Fraternal Order of Police Calls on Trump to Stop Mob at Capitol in Rare Rebuke From Law Enforcement

The Fraternal Order of Police, a national organization of law enforcement officers, implored Donald Trump to end the violence that marred the U.S. Capitol on Wednesday.

"The images coming in from the United State [sic] Capitol Building today are heartbreaking to every American. "We call on President @realDonaldTrump to forcefully urge these demonstrators to stop their unlawful activity, to stand down, and to disperse," the collective wrote in a message shared to Twitter, which prefaced a formal statement attributed to Patrick Yotes, its president.

"The actions of some of these demonstrators are endangering our elected officials, Congressional staff, ordinary citizens, and the law enforcement officers on the scene," Yotes added in his statement. He used "lawlessness" to describe the insurgency and commented on behalf of the Fraternal Order of Police, "We urge everyone involved to reject the use of violence and to obey the orders of law enforcement officers to ensure that these events are brought to a swift and peaceable end."

The images coming in from the United State Capitol Building today are heartbreaking to every American.

We call on President @realDonaldTrump to forcefully urge these demonstrators to stop their unlawful activity, to stand down, and to disperse. pic.twitter.com/lSLQoJlGVf

— National Fraternal Order of Police (FOP) (@GLFOP) January 6, 2021

The organization's call to action trailed several hours of chaos at the Capitol, where hordes of Trump supporters gathered in a collective and hostile dissent. Hundreds of the sitting president's followers came to Washington, D.C., from across the nation this week, at Trump's behest, to protest the outcome of November's general election.

Despite an absence of evidence to suggest that President-elect Joe Biden earned his victory unlawfully, Trump has steered an ongoing push to challenge the race's results for nine weeks, without success. Wednesday's initial pro-Trump rally, and subsequent discord at the Capitol building, took place as federal lawmakers voted to certify Biden's Electoral College win.

A group of Republicans, spanning both congressional chambers, moved to reject the electoral vote count on the basis of Trump's unsubstantiated fraud allegations. Since majorities in the Senate and House must vote against the count in order to prompt further actions, the opposition is not expected to elicit any significant change. Congress halted debates on Wednesday afternoon as protesters charged the Capitol building, but voting resumed later in the evening once authorities confirmed the building was secure.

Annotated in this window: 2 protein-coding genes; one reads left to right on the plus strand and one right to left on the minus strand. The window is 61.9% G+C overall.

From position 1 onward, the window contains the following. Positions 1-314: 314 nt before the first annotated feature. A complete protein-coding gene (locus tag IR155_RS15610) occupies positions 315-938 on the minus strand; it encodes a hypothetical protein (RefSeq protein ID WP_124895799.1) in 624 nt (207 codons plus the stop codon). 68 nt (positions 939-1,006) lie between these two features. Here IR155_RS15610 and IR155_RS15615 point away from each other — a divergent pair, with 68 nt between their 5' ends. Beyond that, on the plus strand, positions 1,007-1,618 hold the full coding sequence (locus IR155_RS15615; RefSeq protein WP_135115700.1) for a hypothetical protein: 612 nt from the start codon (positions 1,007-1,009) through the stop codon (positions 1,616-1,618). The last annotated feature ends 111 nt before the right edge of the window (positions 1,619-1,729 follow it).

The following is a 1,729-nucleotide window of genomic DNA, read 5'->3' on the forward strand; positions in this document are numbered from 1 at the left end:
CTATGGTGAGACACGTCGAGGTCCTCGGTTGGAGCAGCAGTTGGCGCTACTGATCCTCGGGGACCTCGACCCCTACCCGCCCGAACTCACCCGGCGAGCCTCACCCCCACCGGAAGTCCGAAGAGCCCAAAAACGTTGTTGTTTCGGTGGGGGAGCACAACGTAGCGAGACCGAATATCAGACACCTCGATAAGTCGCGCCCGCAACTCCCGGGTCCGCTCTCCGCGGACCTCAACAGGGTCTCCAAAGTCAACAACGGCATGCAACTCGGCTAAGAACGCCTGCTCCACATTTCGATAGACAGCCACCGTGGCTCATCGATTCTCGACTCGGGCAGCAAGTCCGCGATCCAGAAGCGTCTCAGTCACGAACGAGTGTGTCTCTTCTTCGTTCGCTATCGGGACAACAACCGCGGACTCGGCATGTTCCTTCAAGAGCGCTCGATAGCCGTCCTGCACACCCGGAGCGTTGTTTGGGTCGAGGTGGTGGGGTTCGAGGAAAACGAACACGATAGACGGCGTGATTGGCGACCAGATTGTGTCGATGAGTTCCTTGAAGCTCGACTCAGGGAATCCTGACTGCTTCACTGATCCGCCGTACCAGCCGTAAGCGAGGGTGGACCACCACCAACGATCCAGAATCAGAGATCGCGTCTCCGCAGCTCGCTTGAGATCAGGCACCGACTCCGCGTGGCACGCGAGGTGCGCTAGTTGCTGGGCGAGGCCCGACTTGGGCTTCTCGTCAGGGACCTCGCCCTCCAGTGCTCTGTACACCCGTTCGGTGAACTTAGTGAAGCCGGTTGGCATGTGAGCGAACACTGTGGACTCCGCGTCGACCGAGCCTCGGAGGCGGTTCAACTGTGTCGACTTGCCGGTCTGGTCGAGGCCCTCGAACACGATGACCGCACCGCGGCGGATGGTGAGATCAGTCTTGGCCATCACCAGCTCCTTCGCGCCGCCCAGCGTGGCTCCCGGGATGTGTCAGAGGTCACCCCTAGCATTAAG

Photos and videos that surfaced on social media Wednesday afternoon showed protesters swarming the federal complex, carrying American flags and displaying signs that read, "Stop the Steal." The slogan grew out of Trump's baseless claims that Democrats plotted to fraudulently prevent him from returning to the White House for a second term. Violence mounted quickly, with protesters engaging in aggressive clashes with local police and some breaking into the Capitol itself. One woman was fatally shot and multiple injuries were reported.

U.S. Capitol, Donald Trump, Protest, 2020 Election
The Fraternal Order of Police issued a statement urging Donald Trump to demand protesters' dispersal from the U.S. Capitol on Wednesday. In the photograph above, a pro-Trump mob enters the Capitol after breaking into the building on January 6, 2021 in Washington, DC. Jon Cherry/Getty

Trump asked those overtaking the Capitol to "remain peaceful" in a tweet Wednesday afternoon, additionally reminding conservatives of their place as "the Party of Law & Order." He later addressed individuals responsible for the destruction in a video message that various social media companies, including Twitter and Facebook, removed from their platforms.

In it, the sitting president calmly told the mob to "Go home. We love you." Many found the remarks inappropriate, disturbing and starkly different from those expressed in response to demonstrations against police brutality and racism that erupted earlier this year.

Newsweek reached out to the Fraternal Order of Police for further comment but did not receive a reply in time for publication.